Items tagged with Vaccines
-- Indigenously developed point-of-care (POC) molecular diagnostic test validated through multi-centric studies and found to be comparable with internationally approved molecular diagnostic test
A team of scientists led by the University of Southampton has taken an important step forward in research efforts that could one day lead to an effective vaccine against the world’s deadliest infectious disease.
At the beginning of November, a tuberculosis (TB) outbreak in Minnesota killed six people and made front page news. A single case in New York State made regional news last week. And so it goes, here in the U.S.. Wherever it appears, TB is an unexpected and frightening intrusion likely to draw media attention.
The flaws in a system appear most vividly when it fails where it is most required to work. Tuberculosis (TB) is one of India’s severest health crises. It kills two Indians every 3 minutes and more than 1,000 people every day. India accounts for 27% of the world’s 10.4 million new TB cases, and 29% of the 1.8 million TB deaths globally. Surely, this says something about the crisis in our public health policy.
The BMJ inquiry finds that researchers presented only select results from animal experiments when applying for funding and approval for human trials.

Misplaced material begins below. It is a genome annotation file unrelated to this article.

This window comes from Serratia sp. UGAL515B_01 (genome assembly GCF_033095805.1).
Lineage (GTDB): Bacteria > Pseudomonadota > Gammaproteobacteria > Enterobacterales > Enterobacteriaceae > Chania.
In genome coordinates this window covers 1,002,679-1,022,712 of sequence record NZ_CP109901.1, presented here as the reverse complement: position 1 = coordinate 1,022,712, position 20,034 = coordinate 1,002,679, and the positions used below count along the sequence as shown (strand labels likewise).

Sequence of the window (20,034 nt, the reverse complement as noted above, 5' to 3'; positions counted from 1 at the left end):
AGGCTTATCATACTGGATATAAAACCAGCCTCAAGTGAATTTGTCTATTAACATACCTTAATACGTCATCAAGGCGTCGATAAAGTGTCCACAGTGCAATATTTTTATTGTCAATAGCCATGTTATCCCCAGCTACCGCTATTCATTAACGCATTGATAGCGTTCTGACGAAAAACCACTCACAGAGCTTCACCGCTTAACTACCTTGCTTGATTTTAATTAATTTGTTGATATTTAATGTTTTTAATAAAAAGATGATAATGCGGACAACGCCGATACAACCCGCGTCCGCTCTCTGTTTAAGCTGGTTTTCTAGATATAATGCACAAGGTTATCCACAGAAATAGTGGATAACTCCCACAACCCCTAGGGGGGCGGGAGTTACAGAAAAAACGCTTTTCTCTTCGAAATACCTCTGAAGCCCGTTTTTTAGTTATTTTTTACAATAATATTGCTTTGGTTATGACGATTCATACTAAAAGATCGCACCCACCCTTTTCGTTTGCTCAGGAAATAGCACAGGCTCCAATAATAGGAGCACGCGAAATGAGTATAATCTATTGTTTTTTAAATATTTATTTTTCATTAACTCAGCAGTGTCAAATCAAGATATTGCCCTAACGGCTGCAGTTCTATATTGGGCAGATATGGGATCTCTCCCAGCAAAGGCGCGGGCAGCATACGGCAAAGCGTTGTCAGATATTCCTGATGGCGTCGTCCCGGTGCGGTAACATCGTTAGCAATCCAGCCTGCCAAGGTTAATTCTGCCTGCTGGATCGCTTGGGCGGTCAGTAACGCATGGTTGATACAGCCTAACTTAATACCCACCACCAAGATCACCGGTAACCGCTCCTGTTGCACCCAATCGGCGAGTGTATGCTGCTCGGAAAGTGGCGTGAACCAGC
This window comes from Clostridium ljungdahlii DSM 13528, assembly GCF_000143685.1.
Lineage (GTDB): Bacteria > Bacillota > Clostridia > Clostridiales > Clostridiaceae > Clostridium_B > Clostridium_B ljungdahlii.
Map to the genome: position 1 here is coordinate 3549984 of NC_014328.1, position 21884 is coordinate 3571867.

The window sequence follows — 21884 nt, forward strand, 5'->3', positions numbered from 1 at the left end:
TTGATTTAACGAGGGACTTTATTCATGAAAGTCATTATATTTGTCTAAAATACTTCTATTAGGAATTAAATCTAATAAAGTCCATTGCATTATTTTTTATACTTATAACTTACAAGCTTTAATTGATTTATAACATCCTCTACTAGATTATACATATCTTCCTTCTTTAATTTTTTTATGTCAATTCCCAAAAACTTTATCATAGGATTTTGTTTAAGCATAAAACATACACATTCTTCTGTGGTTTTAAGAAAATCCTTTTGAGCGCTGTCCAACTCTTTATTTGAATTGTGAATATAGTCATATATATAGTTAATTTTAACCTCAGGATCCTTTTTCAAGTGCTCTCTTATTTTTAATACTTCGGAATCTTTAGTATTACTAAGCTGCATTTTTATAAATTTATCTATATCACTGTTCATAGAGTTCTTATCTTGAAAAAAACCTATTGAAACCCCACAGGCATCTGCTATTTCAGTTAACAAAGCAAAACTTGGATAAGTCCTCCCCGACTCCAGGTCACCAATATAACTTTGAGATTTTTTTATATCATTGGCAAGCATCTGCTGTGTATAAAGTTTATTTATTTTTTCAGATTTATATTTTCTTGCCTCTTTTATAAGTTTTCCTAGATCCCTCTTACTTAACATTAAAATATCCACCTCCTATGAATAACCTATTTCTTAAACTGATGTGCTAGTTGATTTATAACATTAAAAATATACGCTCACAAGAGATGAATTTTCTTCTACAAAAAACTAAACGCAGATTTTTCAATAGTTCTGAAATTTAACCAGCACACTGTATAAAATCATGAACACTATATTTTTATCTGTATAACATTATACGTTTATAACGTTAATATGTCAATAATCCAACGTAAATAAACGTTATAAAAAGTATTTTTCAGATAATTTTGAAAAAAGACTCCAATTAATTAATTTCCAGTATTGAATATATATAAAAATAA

An Oregon scientist has developed a vaccine against tuberculosis that appears to be highly effective against the devastating disease.
Tuberculosis can be detected in people with HIV infection via a unique blood signal before symptoms appear, according to a new study.
Influenza vaccination may also protect people against tuberculosis, the world’s No. 1 infectious disease killer, according to results from a large nationwide cohort study in Taiwan.
The new WHO Preferred Product Characteristics for New Tuberculosis Vaccines draft document is now available online for public review and comment.
Inovio and The Wistar Institute receive more than $4.6 million in R&D funding to advance vaccines against TB & malaria (post)
PLYMOUTH MEETING, Pa., Feb. 12, 2018 -- Inovio Pharmaceuticals, Inc. today announced that the company is collaborating with The Wistar Institute to advance two novel SynCon® vaccine programs against tuberculosis (TB) and malaria, fully funded by more than $4.6 million in total grants from the Bill & Melinda Gates Foundation and the National Institutes of Health (NIH).
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